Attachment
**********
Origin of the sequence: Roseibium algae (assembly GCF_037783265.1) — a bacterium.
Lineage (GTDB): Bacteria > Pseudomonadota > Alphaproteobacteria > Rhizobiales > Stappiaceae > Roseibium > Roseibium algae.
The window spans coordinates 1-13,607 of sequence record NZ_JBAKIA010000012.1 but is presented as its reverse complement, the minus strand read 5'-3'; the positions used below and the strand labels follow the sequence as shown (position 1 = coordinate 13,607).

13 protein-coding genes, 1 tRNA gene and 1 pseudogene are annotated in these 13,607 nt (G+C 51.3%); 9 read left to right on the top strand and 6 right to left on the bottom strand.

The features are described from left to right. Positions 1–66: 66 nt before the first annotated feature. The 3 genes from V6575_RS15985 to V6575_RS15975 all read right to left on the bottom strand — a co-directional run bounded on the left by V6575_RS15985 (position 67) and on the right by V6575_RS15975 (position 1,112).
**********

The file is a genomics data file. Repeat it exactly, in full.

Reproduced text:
Origin of the sequence: Roseibium algae (assembly GCF_037783265.1) — a bacterium.
Lineage (GTDB): Bacteria > Pseudomonadota > Alphaproteobacteria > Rhizobiales > Stappiaceae > Roseibium > Roseibium algae.
The window spans coordinates 1-13,607 of sequence record NZ_JBAKIA010000012.1 but is presented as its reverse complement, the minus strand read 5'-3'; the positions used below and the strand labels follow the sequence as shown (position 1 = coordinate 13,607).

13 protein-coding genes, 1 tRNA gene and 1 pseudogene are annotated in these 13,607 nt (G+C 51.3%); 9 read left to right on the top strand and 6 right to left on the bottom strand.

The features are described from left to right. Positions 1–66: 66 nt before the first annotated feature. The 3 genes from V6575_RS15985 to V6575_RS15975 all read right to left on the bottom strand — a co-directional run bounded on the left by V6575_RS15985 (position 67) and on the right by V6575_RS15975 (position 1,112).